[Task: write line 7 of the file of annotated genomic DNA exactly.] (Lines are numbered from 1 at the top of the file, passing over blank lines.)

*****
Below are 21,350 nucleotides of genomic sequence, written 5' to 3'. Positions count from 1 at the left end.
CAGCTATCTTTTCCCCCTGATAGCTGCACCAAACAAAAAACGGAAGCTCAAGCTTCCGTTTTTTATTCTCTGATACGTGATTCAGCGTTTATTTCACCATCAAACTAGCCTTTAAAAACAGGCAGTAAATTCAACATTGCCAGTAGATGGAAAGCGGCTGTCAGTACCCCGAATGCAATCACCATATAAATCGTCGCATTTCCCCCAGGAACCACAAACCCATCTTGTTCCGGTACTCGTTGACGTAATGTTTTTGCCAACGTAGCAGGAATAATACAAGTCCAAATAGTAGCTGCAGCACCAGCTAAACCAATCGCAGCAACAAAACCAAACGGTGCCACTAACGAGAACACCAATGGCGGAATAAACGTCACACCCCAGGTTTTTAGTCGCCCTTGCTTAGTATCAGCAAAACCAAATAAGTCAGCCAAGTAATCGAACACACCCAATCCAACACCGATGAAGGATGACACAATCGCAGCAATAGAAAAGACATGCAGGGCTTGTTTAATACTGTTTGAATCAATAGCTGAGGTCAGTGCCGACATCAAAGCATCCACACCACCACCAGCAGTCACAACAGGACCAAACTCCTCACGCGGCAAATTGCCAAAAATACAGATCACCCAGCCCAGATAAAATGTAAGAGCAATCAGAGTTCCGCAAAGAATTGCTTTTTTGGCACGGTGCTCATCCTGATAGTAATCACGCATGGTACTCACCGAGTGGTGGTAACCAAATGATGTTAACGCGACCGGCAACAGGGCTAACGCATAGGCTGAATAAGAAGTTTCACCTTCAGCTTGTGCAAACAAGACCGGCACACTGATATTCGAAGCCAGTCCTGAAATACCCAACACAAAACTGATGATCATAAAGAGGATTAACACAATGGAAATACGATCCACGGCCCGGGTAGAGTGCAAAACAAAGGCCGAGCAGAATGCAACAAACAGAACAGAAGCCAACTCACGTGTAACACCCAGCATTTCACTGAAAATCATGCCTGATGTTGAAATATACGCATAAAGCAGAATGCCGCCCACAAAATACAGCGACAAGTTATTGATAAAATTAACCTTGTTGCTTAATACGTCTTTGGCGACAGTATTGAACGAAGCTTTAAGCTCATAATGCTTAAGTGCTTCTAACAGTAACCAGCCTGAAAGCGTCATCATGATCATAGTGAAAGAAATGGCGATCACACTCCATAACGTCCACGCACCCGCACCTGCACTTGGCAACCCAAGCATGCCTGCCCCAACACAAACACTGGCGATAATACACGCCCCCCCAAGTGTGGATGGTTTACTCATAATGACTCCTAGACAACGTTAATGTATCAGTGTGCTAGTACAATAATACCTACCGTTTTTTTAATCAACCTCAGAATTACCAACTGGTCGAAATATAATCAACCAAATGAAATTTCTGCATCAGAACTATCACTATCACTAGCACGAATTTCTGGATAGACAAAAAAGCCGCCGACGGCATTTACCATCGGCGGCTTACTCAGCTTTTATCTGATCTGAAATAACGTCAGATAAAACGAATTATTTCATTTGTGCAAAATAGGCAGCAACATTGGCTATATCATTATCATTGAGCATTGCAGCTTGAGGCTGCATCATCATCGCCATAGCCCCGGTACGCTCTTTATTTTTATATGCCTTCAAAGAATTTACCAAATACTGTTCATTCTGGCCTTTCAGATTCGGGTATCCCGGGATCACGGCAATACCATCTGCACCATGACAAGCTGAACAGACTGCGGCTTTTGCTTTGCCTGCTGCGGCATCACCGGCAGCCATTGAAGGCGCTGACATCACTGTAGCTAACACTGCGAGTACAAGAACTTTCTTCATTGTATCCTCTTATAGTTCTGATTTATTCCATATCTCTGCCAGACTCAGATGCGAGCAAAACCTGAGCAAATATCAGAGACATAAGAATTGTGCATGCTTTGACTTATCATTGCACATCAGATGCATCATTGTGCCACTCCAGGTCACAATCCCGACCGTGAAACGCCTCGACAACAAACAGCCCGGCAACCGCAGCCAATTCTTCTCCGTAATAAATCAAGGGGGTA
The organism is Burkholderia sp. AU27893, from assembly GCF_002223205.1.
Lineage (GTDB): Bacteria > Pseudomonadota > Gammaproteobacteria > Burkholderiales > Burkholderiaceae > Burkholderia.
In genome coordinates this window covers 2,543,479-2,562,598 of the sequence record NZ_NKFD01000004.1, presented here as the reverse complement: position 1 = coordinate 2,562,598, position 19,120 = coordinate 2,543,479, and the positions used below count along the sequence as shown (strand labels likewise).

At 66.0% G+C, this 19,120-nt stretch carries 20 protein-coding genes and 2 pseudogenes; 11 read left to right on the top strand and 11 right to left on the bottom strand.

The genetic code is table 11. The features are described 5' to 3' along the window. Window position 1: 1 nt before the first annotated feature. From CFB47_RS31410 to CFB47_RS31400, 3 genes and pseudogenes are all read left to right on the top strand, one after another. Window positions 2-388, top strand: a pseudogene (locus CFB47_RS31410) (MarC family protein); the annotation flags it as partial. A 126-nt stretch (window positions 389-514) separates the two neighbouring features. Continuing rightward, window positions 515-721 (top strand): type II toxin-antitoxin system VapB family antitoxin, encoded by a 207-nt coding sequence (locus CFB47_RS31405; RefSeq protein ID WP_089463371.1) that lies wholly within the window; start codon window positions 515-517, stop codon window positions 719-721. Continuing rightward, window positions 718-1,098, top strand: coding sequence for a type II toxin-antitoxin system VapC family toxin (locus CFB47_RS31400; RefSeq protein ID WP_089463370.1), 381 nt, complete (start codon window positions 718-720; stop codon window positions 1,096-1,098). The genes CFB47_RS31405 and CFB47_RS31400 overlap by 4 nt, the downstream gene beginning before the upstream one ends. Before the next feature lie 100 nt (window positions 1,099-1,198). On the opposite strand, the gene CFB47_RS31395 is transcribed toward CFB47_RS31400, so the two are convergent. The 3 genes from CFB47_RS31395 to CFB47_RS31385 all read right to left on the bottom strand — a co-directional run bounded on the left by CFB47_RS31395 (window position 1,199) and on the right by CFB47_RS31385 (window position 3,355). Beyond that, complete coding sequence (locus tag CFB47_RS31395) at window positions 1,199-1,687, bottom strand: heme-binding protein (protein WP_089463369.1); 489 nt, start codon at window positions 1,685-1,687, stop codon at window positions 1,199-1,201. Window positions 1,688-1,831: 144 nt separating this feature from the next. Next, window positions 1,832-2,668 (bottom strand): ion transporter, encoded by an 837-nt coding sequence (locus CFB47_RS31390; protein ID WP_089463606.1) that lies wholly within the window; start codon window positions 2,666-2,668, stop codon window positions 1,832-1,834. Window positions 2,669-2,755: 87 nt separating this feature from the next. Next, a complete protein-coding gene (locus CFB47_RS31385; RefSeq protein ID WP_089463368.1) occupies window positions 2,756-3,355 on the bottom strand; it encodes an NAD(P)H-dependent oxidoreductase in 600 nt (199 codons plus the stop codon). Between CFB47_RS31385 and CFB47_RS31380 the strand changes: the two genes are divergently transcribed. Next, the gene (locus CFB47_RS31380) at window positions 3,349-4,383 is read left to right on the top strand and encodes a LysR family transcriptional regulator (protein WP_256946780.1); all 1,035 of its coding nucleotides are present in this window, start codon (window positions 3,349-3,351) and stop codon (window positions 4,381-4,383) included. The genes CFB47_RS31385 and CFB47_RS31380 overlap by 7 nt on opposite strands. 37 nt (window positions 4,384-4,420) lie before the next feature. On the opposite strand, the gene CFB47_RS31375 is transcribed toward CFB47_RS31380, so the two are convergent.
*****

The genetic code is table 11. The features are described 5' to 3' along the window. Window position 1: 1 nt before the first annotated feature. From CFB47_RS31410 to CFB47_RS31400, 3 genes and pseudogenes are all read left to right on the top strand, one after another. Window positions 2-388, top strand: a pseudogene (locus CFB47_RS31410) (MarC family protein); the annotation flags it as partial. A 126-nt stretch (window positions 389-514) separates the two neighbouring features. Continuing rightward, window positions 515-721 (top strand): type II toxin-antitoxin system VapB family antitoxin, encoded by a 207-nt coding sequence (locus CFB47_RS31405; RefSeq protein ID WP_089463371.1) that lies wholly within the window; start codon window positions 515-517, stop codon window positions 719-721. Continuing rightward, window positions 718-1,098, top strand: coding sequence for a type II toxin-antitoxin system VapC family toxin (locus CFB47_RS31400; RefSeq protein ID WP_089463370.1), 381 nt, complete (start codon window positions 718-720; stop codon window positions 1,096-1,098). The genes CFB47_RS31405 and CFB47_RS31400 overlap by 4 nt, the downstream gene beginning before the upstream one ends. Before the next feature lie 100 nt (window positions 1,099-1,198). On the opposite strand, the gene CFB47_RS31395 is transcribed toward CFB47_RS31400, so the two are convergent. The 3 genes from CFB47_RS31395 to CFB47_RS31385 all read right to left on the bottom strand — a co-directional run bounded on the left by CFB47_RS31395 (window position 1,199) and on the right by CFB47_RS31385 (window position 3,355). Beyond that, complete coding sequence (locus tag CFB47_RS31395) at window positions 1,199-1,687, bottom strand: heme-binding protein (protein WP_089463369.1); 489 nt, start codon at window positions 1,685-1,687, stop codon at window positions 1,199-1,201. Window positions 1,688-1,831: 144 nt separating this feature from the next. Next, window positions 1,832-2,668 (bottom strand): ion transporter, encoded by an 837-nt coding sequence (locus CFB47_RS31390; protein ID WP_089463606.1) that lies wholly within the window; start codon window positions 2,666-2,668, stop codon window positions 1,832-1,834. Window positions 2,669-2,755: 87 nt separating this feature from the next. Next, a complete protein-coding gene (locus CFB47_RS31385; RefSeq protein ID WP_089463368.1) occupies window positions 2,756-3,355 on the bottom strand; it encodes an NAD(P)H-dependent oxidoreductase in 600 nt (199 codons plus the stop codon). Between CFB47_RS31385 and CFB47_RS31380 the strand changes: the two genes are divergently transcribed. Next, the gene (locus CFB47_RS31380) at window positions 3,349-4,383 is read left to right on the top strand and encodes a LysR family transcriptional regulator (protein WP_256946780.1); all 1,035 of its coding nucleotides are present in this window, start codon (window positions 3,349-3,351) and stop codon (window positions 4,381-4,383) included. The genes CFB47_RS31385 and CFB47_RS31380 overlap by 7 nt on opposite strands. 37 nt (window positions 4,384-4,420) lie before the next feature. On the opposite strand, the gene CFB47_RS31375 is transcribed toward CFB47_RS31380, so the two are convergent.